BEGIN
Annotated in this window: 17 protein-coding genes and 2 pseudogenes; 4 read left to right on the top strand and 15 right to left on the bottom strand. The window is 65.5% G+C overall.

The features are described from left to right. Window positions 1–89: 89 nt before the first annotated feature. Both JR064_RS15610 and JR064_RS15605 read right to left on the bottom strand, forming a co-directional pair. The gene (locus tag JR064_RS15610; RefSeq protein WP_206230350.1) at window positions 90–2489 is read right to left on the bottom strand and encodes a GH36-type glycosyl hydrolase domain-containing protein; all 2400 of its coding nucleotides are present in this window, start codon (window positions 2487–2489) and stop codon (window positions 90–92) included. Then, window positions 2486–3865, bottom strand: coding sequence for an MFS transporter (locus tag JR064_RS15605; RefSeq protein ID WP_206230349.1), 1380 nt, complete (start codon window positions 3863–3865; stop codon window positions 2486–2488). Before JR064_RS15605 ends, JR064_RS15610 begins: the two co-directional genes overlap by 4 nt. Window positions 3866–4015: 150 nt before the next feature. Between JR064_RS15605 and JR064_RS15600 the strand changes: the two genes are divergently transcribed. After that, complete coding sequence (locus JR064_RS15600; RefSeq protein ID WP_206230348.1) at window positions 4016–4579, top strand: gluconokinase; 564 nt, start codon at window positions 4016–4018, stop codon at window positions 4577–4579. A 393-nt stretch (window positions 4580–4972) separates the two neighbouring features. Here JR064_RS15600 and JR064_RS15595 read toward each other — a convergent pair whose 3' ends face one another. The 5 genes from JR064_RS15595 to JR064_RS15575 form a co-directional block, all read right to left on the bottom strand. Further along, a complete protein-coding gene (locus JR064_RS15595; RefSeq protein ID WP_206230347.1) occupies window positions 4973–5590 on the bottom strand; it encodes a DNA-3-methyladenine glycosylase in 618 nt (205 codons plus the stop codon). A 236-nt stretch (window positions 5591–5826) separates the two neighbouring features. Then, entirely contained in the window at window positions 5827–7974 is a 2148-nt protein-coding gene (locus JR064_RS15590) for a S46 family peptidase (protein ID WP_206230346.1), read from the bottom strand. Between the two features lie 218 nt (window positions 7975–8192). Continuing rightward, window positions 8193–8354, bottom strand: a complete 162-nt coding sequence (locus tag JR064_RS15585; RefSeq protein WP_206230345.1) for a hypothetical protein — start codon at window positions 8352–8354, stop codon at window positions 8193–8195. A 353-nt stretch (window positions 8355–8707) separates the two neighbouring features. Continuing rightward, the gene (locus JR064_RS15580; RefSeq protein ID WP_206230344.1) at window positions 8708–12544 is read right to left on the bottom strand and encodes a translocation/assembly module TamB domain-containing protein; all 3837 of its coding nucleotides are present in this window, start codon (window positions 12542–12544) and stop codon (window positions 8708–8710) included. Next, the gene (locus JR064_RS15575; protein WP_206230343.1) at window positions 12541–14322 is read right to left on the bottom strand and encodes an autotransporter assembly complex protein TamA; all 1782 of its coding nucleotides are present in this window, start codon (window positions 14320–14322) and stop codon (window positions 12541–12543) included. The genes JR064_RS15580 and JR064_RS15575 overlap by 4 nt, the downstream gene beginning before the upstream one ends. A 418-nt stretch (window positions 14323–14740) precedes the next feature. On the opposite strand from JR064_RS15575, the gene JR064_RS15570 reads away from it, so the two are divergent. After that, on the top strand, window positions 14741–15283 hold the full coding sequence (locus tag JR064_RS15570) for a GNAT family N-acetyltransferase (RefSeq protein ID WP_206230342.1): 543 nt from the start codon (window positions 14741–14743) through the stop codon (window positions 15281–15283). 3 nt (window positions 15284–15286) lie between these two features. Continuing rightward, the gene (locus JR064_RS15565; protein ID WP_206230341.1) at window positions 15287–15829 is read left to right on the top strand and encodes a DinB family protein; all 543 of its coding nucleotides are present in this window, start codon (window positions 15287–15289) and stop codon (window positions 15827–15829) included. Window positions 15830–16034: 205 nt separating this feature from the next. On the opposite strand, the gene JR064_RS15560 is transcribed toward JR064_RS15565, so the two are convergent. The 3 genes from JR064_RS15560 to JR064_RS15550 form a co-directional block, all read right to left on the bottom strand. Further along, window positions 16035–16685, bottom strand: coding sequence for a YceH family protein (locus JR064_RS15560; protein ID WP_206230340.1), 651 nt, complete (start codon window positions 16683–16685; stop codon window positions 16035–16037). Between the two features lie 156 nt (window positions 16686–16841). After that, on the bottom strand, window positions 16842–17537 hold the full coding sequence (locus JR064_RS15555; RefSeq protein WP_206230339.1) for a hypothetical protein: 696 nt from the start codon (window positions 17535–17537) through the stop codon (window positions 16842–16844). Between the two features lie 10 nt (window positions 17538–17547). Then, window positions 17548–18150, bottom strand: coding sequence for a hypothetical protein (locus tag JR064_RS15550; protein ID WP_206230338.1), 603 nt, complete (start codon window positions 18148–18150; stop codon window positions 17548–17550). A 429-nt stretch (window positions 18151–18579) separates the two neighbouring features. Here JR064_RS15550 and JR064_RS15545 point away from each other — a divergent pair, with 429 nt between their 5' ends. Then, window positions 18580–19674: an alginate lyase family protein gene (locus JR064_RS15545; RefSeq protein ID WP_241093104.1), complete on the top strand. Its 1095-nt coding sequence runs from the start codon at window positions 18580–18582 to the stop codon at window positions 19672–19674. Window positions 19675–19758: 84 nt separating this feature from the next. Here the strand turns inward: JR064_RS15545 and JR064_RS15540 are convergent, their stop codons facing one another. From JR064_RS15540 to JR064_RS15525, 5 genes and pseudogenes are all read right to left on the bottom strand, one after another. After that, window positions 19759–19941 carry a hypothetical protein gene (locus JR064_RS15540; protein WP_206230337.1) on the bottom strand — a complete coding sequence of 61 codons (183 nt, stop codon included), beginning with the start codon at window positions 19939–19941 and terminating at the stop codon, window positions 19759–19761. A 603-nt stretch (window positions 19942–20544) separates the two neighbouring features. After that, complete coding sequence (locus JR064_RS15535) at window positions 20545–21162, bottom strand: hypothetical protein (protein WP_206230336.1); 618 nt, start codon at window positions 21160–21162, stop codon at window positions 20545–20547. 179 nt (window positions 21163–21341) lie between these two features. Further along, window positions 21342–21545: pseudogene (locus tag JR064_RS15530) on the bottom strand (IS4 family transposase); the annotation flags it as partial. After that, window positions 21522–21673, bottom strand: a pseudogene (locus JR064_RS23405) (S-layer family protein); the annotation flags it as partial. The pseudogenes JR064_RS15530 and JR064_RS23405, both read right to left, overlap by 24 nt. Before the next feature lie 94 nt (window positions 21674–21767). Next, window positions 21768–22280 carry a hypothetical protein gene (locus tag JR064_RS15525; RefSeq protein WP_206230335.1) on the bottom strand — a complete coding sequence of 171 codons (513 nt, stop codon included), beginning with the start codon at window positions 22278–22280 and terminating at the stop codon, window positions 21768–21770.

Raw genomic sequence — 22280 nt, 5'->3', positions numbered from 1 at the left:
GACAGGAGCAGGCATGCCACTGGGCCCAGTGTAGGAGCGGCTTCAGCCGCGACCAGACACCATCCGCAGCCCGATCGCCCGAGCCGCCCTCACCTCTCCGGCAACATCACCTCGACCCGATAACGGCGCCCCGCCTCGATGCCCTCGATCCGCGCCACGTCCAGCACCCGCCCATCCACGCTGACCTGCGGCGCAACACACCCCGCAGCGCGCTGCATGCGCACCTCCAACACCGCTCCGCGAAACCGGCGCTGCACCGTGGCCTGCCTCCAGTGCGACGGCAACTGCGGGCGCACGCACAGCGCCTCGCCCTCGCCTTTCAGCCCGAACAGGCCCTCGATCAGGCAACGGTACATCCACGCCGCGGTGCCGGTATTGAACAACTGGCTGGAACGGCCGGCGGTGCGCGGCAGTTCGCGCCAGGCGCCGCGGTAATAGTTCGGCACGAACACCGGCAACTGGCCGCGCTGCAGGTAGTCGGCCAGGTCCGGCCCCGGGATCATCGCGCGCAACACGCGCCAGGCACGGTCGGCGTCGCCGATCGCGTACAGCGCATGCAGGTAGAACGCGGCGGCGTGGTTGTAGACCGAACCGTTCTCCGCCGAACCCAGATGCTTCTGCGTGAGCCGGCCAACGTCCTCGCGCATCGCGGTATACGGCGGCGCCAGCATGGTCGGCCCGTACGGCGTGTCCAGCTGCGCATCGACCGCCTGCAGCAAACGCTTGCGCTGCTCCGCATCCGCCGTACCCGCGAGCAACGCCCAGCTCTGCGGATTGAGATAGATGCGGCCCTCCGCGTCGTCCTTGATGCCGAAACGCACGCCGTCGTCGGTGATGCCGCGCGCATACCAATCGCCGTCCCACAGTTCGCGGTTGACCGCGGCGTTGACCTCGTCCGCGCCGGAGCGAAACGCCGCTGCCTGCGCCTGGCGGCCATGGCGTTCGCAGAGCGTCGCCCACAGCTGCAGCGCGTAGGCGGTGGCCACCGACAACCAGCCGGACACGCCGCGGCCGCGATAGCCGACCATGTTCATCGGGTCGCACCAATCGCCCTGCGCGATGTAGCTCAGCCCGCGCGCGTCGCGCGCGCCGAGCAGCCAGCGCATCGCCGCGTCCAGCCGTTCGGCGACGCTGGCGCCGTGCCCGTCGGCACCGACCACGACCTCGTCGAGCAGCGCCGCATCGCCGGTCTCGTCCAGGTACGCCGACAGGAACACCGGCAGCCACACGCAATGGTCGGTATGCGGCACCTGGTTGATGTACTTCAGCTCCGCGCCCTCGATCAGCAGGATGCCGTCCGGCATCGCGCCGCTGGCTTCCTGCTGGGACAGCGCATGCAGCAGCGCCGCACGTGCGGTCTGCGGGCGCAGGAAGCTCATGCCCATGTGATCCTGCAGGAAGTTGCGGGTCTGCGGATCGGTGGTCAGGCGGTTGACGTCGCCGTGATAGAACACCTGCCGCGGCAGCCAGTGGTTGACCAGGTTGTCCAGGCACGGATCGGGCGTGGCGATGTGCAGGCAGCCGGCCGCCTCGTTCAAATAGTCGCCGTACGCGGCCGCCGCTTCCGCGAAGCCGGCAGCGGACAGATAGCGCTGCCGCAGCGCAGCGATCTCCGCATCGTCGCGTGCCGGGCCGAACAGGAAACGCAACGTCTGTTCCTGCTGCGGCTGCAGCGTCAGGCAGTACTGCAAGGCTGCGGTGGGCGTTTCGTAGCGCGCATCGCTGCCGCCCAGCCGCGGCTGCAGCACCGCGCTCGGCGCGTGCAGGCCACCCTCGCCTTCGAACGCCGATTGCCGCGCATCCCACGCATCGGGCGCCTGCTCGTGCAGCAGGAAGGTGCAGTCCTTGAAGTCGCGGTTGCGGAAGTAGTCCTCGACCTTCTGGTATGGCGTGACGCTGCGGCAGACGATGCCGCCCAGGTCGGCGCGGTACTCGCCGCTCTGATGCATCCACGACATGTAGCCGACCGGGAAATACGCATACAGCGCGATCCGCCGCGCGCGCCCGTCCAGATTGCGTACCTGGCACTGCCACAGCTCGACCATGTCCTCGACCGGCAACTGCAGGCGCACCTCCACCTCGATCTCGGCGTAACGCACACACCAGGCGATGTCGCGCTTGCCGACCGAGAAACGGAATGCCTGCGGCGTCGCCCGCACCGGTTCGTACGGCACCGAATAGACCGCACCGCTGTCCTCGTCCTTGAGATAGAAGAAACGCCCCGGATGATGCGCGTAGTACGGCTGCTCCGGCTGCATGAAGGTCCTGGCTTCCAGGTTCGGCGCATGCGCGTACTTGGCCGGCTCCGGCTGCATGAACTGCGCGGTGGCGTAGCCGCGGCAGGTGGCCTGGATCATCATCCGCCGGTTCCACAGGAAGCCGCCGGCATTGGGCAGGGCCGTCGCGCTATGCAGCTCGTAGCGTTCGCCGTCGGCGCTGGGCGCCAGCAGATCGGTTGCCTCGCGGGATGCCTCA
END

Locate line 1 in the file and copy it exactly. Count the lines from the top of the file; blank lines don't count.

Annotated in this window: 17 protein-coding genes and 2 pseudogenes; 4 read left to right on the top strand and 15 right to left on the bottom strand. The window is 65.5% G+C overall.